Table 3 Intraoperative and postoperative variables of both groups

In the PACU, no patient experienced nausea and vomiting. There were no significant complications during the PACU stay in both groups. Moreover, the length of stay at the PACU was similar between the two groups.


In this study, we found that magnesium supplementation during strabismus surgery had no significant effect on the incidence of emergence delirium and postoperative pain in children. In addition, there was no significant difference in respiratory complications, length of PACU stay, and other intraoperative parameters between the magnesium and control groups. Lastly, there were no complications associated with intraoperative magnesium supplementation.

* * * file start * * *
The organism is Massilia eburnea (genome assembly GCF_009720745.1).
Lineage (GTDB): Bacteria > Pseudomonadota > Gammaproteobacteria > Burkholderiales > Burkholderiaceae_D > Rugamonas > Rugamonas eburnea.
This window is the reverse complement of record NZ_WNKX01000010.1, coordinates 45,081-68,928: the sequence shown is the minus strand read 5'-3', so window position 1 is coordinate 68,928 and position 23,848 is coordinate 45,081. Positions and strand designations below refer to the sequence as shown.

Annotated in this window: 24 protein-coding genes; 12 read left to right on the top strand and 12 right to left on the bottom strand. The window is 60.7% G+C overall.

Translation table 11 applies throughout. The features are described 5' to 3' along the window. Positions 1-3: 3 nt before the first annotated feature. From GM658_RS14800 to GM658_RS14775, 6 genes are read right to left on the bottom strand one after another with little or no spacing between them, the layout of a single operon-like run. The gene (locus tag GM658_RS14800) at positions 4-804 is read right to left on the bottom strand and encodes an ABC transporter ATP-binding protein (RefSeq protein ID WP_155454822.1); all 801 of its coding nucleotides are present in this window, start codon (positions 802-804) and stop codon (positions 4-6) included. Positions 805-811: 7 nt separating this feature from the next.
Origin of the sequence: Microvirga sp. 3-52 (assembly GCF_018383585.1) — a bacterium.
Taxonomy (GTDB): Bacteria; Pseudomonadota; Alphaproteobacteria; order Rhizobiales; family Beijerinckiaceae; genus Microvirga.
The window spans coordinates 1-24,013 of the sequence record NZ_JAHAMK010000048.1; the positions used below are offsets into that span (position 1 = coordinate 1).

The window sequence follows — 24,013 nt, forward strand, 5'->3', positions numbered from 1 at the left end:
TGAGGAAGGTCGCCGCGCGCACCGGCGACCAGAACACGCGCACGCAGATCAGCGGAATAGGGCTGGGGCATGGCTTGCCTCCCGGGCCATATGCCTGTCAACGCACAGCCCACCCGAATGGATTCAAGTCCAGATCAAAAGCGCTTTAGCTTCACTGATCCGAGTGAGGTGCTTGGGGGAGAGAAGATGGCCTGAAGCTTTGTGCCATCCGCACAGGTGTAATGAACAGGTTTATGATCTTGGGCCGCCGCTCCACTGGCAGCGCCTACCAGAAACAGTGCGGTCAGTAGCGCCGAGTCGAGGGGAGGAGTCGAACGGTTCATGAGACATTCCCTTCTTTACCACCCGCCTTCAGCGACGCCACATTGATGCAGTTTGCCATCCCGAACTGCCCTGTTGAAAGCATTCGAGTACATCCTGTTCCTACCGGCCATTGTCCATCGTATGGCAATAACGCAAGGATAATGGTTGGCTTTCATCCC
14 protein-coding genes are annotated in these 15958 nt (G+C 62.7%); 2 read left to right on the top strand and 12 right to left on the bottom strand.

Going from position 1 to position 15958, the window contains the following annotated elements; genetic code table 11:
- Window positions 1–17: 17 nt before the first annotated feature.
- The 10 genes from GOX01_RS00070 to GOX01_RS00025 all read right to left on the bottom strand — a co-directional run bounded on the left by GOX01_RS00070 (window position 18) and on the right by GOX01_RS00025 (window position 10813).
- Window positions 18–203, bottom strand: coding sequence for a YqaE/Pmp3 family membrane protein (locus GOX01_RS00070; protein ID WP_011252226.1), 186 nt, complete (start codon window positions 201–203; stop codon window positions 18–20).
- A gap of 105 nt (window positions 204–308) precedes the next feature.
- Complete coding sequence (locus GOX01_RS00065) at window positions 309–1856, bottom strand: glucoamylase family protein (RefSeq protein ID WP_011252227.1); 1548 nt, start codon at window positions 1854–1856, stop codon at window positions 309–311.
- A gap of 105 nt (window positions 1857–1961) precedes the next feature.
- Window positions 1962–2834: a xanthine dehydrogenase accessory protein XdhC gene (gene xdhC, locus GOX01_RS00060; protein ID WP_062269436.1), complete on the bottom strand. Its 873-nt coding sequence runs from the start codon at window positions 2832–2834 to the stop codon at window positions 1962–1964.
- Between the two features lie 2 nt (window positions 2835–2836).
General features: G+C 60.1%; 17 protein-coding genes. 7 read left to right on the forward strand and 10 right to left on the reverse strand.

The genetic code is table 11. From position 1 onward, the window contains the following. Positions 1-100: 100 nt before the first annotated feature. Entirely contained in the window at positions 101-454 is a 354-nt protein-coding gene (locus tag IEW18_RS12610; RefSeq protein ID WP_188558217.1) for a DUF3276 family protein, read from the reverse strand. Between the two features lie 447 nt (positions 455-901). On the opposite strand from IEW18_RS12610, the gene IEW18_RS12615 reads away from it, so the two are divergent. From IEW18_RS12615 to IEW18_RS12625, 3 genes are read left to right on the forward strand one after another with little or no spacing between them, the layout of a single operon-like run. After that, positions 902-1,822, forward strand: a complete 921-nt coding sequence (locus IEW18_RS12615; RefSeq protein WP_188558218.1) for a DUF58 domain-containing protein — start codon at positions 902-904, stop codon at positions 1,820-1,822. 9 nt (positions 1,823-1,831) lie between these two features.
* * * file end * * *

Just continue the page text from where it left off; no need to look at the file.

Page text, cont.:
Although the mechanism of emergence delirium after general anaesthesia has not been clearly defined, there are some well-known risk factors including young age, no previous surgery, ophthalmology procedures, otorhinolaryngology procedures, volatile anaesthetics such as sevoflurane, and preoperative anxiety [2, 15]. In addition, postoperative pain evidently may have a role in emergence delirium because the administration of analgesics, including opioids, has been reported to prevent the emergence delirium in children [16, 17].

In this report, the term ‘emergence delirium’ was used to describe the behavioural change following general anaesthesia to maintain consistency with the referenced reports. However, there have been inconsistent use of the terms ‘delirium’ and ‘agitation’ in the literature. Emergence delirium refers to an altered state of consciousness, which begins with emergence from anaesthesia and continues through the early recovery period. On the other hand, emergence agitation is an umbrella term, and is affected by emergence delirium, pain, and several other factors [12, 18]. In this study, PAED scores were used to assess ‘delirium’ apart from pain.